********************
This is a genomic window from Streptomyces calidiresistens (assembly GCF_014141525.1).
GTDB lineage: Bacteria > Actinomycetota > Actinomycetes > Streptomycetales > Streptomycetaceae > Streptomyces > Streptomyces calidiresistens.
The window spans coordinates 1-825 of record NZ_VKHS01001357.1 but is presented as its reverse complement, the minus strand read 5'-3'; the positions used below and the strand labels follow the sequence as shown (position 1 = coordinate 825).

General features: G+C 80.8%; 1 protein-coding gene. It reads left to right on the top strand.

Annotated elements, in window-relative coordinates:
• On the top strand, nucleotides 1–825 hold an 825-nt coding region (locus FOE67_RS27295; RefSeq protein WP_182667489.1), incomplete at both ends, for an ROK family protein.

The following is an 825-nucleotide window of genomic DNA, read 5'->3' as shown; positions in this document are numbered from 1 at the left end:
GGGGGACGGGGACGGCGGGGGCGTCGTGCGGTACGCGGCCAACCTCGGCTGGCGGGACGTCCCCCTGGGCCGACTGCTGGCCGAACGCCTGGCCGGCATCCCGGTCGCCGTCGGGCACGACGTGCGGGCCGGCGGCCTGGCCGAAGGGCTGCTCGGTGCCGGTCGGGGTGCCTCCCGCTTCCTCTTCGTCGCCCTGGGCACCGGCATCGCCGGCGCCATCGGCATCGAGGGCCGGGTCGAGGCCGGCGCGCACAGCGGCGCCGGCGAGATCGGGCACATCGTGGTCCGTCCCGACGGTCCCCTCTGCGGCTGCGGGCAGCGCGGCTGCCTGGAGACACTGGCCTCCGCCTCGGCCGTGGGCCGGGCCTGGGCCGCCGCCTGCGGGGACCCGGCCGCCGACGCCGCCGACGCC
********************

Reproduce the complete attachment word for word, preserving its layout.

This is a genomic window from Streptomyces calidiresistens (assembly GCF_014141525.1).
GTDB lineage: Bacteria > Actinomycetota > Actinomycetes > Streptomycetales > Streptomycetaceae > Streptomyces > Streptomyces calidiresistens.
The window spans coordinates 1-825 of record NZ_VKHS01001357.1 but is presented as its reverse complement, the minus strand read 5'-3'; the positions used below and the strand labels follow the sequence as shown (position 1 = coordinate 825).

General features: G+C 80.8%; 1 protein-coding gene. It reads left to right on the top strand.

Annotated elements, in window-relative coordinates:
• On the top strand, nucleotides 1–825 hold an 825-nt coding region (locus FOE67_RS27295; RefSeq protein WP_182667489.1), incomplete at both ends, for an ROK family protein.

The following is an 825-nucleotide window of genomic DNA, read 5'->3' as shown; positions in this document are numbered from 1 at the left end:
GGGGGACGGGGACGGCGGGGGCGTCGTGCGGTACGCGGCCAACCTCGGCTGGCGGGACGTCCCCCTGGGCCGACTGCTGGCCGAACGCCTGGCCGGCATCCCGGTCGCCGTCGGGCACGACGTGCGGGCCGGCGGCCTGGCCGAAGGGCTGCTCGGTGCCGGTCGGGGTGCCTCCCGCTTCCTCTTCGTCGCCCTGGGCACCGGCATCGCCGGCGCCATCGGCATCGAGGGCCGGGTCGAGGCCGGCGCGCACAGCGGCGCCGGCGAGATCGGGCACATCGTGGTCCGTCCCGACGGTCCCCTCTGCGGCTGCGGGCAGCGCGGCTGCCTGGAGACACTGGCCTCCGCCTCGGCCGTGGGCCGGGCCTGGGCCGCCGCCTGCGGGGACCCGGCCGCCGACGCCGCCGACGCC